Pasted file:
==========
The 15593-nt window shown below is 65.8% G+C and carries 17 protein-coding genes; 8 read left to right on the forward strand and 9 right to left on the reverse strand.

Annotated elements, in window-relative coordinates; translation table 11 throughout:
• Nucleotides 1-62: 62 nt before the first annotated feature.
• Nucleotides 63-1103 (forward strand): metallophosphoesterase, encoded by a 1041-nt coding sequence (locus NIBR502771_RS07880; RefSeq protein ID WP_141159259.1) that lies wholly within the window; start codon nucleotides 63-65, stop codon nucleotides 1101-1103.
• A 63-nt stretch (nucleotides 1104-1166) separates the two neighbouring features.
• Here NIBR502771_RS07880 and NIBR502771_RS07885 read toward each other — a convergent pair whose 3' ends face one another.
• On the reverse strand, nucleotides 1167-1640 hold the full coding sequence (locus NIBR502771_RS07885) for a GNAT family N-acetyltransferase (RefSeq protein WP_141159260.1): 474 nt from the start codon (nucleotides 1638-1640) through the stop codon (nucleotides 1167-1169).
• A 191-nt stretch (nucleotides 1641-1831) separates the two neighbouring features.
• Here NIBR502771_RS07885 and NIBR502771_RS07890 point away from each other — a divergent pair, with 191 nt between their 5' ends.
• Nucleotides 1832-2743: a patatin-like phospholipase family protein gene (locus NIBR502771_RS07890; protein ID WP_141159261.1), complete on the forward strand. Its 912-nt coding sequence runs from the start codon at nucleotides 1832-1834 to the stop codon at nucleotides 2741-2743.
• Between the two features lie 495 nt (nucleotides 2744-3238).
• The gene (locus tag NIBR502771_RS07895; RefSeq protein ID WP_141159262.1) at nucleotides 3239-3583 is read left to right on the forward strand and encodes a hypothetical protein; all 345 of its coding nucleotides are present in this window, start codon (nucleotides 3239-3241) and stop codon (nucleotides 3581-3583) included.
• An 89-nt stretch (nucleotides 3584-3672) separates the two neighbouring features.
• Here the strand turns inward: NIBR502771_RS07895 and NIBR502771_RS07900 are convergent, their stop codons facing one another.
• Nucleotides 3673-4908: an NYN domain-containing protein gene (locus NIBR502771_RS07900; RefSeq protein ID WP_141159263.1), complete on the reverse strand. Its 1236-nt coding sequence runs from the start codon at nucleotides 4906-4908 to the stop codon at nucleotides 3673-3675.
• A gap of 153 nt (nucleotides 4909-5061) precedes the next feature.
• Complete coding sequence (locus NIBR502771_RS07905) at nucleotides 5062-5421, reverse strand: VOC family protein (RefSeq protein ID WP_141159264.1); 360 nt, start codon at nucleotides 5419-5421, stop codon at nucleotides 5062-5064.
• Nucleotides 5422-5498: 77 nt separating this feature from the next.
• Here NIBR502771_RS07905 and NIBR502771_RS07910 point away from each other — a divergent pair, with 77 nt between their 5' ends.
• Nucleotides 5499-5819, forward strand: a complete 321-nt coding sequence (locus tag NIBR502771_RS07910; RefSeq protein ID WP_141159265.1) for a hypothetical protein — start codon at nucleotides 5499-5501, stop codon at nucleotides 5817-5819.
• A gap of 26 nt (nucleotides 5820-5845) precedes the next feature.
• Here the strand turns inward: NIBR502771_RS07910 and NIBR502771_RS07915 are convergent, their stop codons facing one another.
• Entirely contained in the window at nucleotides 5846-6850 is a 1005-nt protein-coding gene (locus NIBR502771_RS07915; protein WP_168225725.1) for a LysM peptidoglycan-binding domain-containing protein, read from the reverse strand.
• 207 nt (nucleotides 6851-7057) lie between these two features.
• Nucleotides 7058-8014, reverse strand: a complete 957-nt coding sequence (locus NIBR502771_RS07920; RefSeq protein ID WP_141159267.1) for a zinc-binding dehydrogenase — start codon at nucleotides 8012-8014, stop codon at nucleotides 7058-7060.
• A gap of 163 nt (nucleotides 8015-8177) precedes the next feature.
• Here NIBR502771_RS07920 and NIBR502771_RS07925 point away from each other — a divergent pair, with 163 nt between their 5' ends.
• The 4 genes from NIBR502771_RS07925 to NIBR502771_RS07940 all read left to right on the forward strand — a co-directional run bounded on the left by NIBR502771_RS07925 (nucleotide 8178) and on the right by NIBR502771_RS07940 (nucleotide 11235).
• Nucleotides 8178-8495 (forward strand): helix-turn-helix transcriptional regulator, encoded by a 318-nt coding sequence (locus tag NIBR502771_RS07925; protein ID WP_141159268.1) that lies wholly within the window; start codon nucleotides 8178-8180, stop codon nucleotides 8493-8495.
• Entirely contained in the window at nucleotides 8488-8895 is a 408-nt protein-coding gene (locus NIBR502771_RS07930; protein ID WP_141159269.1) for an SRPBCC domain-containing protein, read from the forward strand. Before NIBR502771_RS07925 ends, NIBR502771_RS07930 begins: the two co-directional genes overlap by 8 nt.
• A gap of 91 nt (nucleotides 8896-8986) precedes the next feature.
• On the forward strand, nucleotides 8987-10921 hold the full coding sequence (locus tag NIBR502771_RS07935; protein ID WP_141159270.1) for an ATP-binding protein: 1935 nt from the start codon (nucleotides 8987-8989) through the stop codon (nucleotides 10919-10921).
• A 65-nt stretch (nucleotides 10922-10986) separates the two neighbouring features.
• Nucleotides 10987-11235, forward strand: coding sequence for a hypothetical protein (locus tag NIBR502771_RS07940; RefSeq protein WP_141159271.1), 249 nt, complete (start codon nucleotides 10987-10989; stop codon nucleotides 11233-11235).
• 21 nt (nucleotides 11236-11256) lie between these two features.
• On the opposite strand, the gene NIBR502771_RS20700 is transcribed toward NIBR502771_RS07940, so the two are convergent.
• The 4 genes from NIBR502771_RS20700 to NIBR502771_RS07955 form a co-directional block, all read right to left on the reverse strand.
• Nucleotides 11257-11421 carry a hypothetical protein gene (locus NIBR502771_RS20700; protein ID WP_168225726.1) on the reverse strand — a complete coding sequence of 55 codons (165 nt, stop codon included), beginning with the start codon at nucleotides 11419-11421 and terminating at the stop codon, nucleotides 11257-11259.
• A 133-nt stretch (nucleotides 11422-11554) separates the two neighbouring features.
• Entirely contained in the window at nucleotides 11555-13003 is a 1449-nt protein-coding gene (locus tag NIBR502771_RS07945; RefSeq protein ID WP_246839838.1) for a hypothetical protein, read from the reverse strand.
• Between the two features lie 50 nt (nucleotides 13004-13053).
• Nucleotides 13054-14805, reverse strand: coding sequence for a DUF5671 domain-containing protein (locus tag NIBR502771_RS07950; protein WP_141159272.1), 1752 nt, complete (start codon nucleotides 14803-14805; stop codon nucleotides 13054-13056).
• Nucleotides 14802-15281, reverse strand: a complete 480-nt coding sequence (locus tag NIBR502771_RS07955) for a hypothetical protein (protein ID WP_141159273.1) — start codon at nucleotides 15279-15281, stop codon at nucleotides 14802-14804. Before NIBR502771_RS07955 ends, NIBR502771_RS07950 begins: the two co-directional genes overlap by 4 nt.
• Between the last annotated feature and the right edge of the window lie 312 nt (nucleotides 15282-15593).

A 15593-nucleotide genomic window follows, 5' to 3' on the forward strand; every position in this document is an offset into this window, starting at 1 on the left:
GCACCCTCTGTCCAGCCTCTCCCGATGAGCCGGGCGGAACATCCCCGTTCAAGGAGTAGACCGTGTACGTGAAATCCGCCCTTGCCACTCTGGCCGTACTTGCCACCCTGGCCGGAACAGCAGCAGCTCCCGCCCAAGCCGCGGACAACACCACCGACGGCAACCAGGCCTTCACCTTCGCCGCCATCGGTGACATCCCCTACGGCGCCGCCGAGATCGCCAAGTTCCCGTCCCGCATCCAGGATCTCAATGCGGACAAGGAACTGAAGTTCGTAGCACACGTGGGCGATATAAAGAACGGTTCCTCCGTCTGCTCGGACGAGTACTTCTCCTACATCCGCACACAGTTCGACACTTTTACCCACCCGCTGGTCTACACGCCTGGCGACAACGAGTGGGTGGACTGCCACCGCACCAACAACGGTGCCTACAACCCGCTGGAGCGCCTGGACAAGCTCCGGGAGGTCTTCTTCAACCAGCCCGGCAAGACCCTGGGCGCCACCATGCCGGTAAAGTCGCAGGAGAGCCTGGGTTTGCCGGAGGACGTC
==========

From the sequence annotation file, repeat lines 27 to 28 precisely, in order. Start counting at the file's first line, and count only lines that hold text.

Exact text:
• Here NIBR502771_RS07920 and NIBR502771_RS07925 point away from each other — a divergent pair, with 163 nt between their 5' ends.
• The 4 genes from NIBR502771_RS07925 to NIBR502771_RS07940 all read left to right on the forward strand — a co-directional run bounded on the left by NIBR502771_RS07925 (nucleotide 8178) and on the right by NIBR502771_RS07940 (nucleotide 11235).